Robocode with Jacoco Coverage Tool

Please view my previous post concerning robocode :
Robocode : Competative Robot


For this assignment, I ran the java tool Jacoco over my robot WallRunner to discover the coverage of the code. Coverage refers to whether a line of code has executed. As such, this tool will create an html file where coverage is visualized using the colors green, yellow, and red. According to the Jacoco website these are the color meaning :

  • green for fully covered lines,
  • yellow for partly covered lines and
  • red for lines that have not been executed at all.

One important note is 100% coverage does not necessarily mean good code since depending on the tests some lines of code may not run. For example, WallRunner will execute special code when the opponent robot is on the same wall. When WallRunner competes against the robot sample.SittingDuck, the latter code does not run. SittingDuck just sits in one place on the battle field, so unless the SittingDuck somehow is placed on the wall, the latter code will not run. Whereas when WallRunner competes against the robot sample.Walls, the special code will run since Walls will skirt around the wall. Sooner or later Walls will be on the same wall as WallRunner which fulfills the condition of the special code.

My Jacoco test cases are as follows:
1. Moved in the direction of the closest wall, either left or right.
2. Reached the wall.
3. Moved up/down the wall.
4. Find new target after 3 consecutive bullet misses.
5. Check enemy is on the same wall.
6. Beat sample.Walls robot.

All this test cases were easy to implement once I found the setDebugProperty in the robocode.Robot package. Essentially, I used this debug method set values into the debug to use when running JUnit over the code. These debug values are stored into an IDebugProperty array so in the test source code a simple for each loop allowed me to read all the set debug values.

My test cases cover all the basics of my robot strategy. The difference between test case 1 and test case 2 deals with obstructions before hitting the wall. Although the WallRunner may move towards the closest wall, this does not imply that it arrived at the wall since other robots may obstruct WallRunner’s path. Test case 3 dealt with whether WallRunner moves up and down the wall by checking the velocity of the robot. WallRunner never turns around when it hits a wall, but rather moves in the opposite direction, so checking the robot’s velocity would fulfill this test case.

WallRunner was created to participate in large battles, not one on one. In this sense, WallRunner needs to choose a new opponent if it fails to hit its target in order to maximize the amount of points it accumulates. Due to this reason, test case 4 ensures that a new target is found after 3 consecutive bullet misses. One note is that a new target does not necessarily mean that the old target is not chosen again. Rather, the target that it had previous locked on  was released to find a target.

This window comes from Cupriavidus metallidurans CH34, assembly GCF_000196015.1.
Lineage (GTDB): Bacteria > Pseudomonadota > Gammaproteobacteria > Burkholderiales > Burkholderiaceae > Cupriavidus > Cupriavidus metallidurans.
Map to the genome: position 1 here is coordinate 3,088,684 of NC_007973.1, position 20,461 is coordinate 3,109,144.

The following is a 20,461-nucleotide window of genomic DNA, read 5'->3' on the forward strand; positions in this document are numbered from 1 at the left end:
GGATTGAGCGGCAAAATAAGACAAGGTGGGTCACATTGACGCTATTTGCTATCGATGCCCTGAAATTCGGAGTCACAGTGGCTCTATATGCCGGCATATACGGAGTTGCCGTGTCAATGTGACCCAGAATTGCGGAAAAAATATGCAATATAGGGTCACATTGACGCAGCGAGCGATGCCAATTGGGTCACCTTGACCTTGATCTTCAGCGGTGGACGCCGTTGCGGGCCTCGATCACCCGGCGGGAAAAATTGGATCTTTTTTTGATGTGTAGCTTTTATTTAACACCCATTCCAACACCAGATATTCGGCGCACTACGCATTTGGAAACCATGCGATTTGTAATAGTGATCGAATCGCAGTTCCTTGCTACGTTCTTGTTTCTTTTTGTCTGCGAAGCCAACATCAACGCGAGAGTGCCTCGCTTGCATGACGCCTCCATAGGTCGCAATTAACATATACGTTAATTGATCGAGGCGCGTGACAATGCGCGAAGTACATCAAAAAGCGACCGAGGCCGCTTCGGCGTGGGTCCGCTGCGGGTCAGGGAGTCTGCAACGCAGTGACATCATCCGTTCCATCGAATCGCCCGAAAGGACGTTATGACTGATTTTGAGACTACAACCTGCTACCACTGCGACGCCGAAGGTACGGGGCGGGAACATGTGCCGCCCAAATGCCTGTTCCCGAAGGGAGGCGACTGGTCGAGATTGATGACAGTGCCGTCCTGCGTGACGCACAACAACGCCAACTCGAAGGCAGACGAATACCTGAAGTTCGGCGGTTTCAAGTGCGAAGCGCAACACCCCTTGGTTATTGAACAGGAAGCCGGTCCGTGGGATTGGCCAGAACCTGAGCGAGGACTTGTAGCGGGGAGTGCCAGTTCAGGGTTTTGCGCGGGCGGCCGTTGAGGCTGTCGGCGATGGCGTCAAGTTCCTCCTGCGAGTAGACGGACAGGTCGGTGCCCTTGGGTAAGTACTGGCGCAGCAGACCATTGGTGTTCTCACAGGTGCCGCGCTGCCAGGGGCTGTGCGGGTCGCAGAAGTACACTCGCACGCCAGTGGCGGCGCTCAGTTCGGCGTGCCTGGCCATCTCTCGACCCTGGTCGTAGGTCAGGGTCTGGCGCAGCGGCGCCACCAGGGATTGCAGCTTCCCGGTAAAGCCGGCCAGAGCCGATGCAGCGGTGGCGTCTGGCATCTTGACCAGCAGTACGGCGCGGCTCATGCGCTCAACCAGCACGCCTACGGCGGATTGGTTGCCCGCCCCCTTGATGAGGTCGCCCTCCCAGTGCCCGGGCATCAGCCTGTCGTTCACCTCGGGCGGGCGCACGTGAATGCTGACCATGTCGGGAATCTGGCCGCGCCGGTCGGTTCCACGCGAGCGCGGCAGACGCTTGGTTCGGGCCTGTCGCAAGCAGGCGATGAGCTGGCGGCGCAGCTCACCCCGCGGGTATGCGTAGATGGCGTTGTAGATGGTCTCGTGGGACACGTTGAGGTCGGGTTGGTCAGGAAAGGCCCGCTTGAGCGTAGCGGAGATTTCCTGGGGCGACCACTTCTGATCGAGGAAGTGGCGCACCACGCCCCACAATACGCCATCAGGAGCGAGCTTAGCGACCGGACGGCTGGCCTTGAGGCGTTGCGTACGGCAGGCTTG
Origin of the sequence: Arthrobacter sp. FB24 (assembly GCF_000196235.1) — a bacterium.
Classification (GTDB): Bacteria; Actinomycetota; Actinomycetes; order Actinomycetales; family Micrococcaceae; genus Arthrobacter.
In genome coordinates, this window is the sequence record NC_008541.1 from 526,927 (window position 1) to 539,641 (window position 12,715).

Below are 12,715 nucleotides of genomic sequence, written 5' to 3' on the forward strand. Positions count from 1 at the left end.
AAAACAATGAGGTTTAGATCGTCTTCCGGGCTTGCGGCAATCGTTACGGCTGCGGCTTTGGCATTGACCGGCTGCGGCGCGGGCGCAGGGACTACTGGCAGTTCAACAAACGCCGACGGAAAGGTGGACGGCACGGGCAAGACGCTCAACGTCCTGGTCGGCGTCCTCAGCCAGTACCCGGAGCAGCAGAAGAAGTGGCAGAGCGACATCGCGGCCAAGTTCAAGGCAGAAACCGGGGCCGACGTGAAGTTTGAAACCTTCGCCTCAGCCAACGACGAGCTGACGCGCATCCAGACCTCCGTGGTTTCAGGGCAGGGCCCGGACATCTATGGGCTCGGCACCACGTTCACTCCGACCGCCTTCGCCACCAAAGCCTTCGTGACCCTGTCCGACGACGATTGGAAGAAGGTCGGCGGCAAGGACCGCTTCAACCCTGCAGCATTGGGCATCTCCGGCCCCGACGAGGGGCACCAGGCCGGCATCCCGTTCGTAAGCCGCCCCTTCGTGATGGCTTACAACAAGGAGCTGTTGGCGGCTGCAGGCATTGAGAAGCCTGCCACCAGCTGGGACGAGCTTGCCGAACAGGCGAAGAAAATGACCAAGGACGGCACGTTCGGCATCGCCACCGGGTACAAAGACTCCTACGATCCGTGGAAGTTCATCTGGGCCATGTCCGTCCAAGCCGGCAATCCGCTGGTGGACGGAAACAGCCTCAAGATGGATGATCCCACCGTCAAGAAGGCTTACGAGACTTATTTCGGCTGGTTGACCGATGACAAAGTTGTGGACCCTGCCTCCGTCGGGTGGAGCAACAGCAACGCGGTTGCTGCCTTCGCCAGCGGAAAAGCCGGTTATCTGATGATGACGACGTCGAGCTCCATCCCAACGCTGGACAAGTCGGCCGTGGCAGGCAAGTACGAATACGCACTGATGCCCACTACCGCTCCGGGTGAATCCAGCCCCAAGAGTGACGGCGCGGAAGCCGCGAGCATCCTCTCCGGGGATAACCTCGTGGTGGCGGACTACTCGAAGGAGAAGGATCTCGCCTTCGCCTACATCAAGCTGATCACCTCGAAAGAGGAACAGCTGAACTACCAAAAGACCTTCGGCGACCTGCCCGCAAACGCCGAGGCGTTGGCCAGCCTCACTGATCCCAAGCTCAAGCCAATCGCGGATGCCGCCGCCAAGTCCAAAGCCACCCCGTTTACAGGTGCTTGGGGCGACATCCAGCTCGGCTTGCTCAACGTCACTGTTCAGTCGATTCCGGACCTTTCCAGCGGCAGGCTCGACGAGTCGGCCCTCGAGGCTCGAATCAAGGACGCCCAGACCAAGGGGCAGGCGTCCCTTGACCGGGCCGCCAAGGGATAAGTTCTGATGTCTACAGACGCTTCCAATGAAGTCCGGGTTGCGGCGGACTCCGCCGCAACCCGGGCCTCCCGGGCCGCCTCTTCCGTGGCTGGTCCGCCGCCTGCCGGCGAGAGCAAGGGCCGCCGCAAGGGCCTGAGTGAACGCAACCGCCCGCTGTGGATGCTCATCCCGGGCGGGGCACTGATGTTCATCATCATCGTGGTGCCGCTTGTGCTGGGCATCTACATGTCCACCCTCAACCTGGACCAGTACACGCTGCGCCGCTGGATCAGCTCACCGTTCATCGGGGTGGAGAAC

In my previous post on the WallRunner robot, I explained that the weakness of the robot had to do with WallRunner being on the same wall as the enemy, basically an enemy is directly north or south of WallRunner. An enemy in this position will hit WallRunner without fail due to WallRunner’s movement behavior of moving up and down the wall. In response to this, WallRunner tries to ram the enemy while firing with high bullet power. Test 5 ensures that an enemy north or south of WallRunner will be damaged intensively.

This last test case is the most interesting. The reason is the descrepency in the amount of wins that Jacoco reported versus the amount of wins that the gui-based battle reported. In the gui-based battle, WallRunner solidly beat sample.Walls an average of 60% of the time. With 50 battles, I have never seen a win percentage fall below 50%.

With that said, the battles results using Jacoco were appalling to the point that I believe that Jacoco may be affecting the battle outcome. Over a few Jacoco battles, I would only beat sample.Walls 0 out of 10 battles! I could not find the source of the outcome discrepancy, especially since the battles in the gui and the battles in junit are different. Dr. Johnson mentioned that robot placement on Jacoco and the gui may be different which could explain the battle outcome.

One feature of the RobotTestBed class is that the position of the robots may be override. This allows testing based on static position and heading. By setting the position, WallRunner never reached phase 1 which means it never reached the wall. I did a few test with this setting, but it is the same peculiar outcome; WallRunner never reaches phase 1.

Overall the experience with Jacoco was thrilling. Especially, the color coding of the code viewable in an html file. The idea of visually seeing which lines of code has executed is pretty neat way of insuring that all code is tested within the test case. Moreover, this allows programmers to visually see code which is not run, or conditions that are never met.